Pope Benedict XVI has delivered his traditional Easter message of peace in front of tens of thousands of pilgrims in St Peter's Square in Rome.
He urged Syria's government to end the bloody year-long conflict, and spoke of the trouble in Nigeria and Mali.
At a Mass on Saturday, he warned that mankind is "groping in the darkness, unable to distinguish good from evil".
Earlier, the Vatican confirmed the Pope would be travelling to Lebanon for a three-day visit in September.
"May the risen Christ grant hope to the Middle East and enable all the ethnic, cultural and religious groups in that region to work together to advance the common good and respect for human rights," said Pope Benedict during his traditional "Urbi et Orbi" (To the City and the World) Easter message.
"Particularly in Syria, may there be an end to bloodshed and an immediate commitment to the path of respect, dialogue and reconciliation, as called for by the international community."
He voiced hope that the "many refugees" currently in need of humanitarian assistance "find the acceptance and solidarity capable of relieving their dreadful sufferings".
For the West African nation of Mali, which was plunged into political crisis after army officers seized power in a coup two weeks ago, he said "may the glorious Christ grant peace and stability".
And for Nigeria, which has been hit by inter-religious and ethnic violence, "may the joy of Easter grant the strength needed to take up anew the building of a society which is peaceful and respectful of the religious freedom of its citizens".
However, as he spoke, reports were coming in of a deadly car bombing close to a church in the Nigerian city of Kaduna.
The theme of the Saturday evening vigil was the contrast between darkness and light.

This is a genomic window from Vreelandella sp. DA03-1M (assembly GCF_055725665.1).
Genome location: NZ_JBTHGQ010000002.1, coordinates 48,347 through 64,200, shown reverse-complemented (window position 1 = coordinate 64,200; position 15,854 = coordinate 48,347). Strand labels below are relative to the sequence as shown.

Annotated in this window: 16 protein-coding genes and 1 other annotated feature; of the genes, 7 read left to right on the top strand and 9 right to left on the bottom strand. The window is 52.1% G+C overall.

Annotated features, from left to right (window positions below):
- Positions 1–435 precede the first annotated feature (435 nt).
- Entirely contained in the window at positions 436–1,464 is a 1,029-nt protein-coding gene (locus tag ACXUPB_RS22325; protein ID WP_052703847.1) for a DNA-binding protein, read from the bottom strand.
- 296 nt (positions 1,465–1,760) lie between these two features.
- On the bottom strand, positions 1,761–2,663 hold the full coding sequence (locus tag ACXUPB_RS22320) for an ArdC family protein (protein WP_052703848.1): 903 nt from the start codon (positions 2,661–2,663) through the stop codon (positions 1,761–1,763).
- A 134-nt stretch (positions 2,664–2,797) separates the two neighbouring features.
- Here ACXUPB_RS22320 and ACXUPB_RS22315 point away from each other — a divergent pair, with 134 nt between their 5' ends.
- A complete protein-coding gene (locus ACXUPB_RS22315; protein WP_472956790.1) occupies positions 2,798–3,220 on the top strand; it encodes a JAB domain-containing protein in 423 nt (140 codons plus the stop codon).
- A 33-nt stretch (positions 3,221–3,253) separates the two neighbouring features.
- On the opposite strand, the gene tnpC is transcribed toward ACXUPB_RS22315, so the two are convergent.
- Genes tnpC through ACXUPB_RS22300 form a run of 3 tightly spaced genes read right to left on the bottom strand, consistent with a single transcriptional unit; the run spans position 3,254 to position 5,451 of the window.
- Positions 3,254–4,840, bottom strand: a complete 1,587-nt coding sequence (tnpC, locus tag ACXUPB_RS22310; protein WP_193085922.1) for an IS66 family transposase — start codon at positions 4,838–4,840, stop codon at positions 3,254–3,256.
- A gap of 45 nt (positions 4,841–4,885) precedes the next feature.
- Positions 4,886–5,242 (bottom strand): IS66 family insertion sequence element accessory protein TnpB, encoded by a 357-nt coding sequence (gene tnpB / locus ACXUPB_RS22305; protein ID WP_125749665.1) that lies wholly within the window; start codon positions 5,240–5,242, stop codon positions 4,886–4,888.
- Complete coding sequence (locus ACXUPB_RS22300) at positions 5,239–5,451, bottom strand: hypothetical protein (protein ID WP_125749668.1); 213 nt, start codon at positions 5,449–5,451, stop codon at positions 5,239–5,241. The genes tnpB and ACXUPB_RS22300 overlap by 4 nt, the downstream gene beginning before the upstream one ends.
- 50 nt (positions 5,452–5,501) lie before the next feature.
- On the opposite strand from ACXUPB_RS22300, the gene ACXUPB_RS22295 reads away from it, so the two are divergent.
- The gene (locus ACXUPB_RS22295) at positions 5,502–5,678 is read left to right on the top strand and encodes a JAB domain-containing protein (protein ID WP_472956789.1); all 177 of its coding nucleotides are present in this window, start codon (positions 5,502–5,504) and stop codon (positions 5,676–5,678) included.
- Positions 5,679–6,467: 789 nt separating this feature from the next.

The service was brought forward from its traditional midnight start in order not to tax the 84-year-old's strength - and he was wheeled on a raised mobile platform along the central nave of a darkened St Peter's Basilica carrying a single lighted candle, symbolising the resurrection of Jesus Christ.
Gradually, as other believers lit their individual candles from a single flame, St Peter's was flooded with light, the BBC's David Willey reports from Rome.
During the Mass, the Pope also baptised eight new converts by pouring water over their bowed heads.
The pontiff's official schedule - which recently saw him return from visits to Cuba and Mexico - is taking a toll, our correspondent says.
His elder brother in Germany has said that Pope Benedict - who turns 85 later this month - intends to cut back on foreign travel, as it wears him out.
However, the Vatican has confirmed the Pope has accepted an invitation by religious leaders in Lebanon to visit the country for three-days in September.
Easter is one of the most joyous celebrations in the Christian calendar, marking the crucifixion and resurrection of Jesus Christ.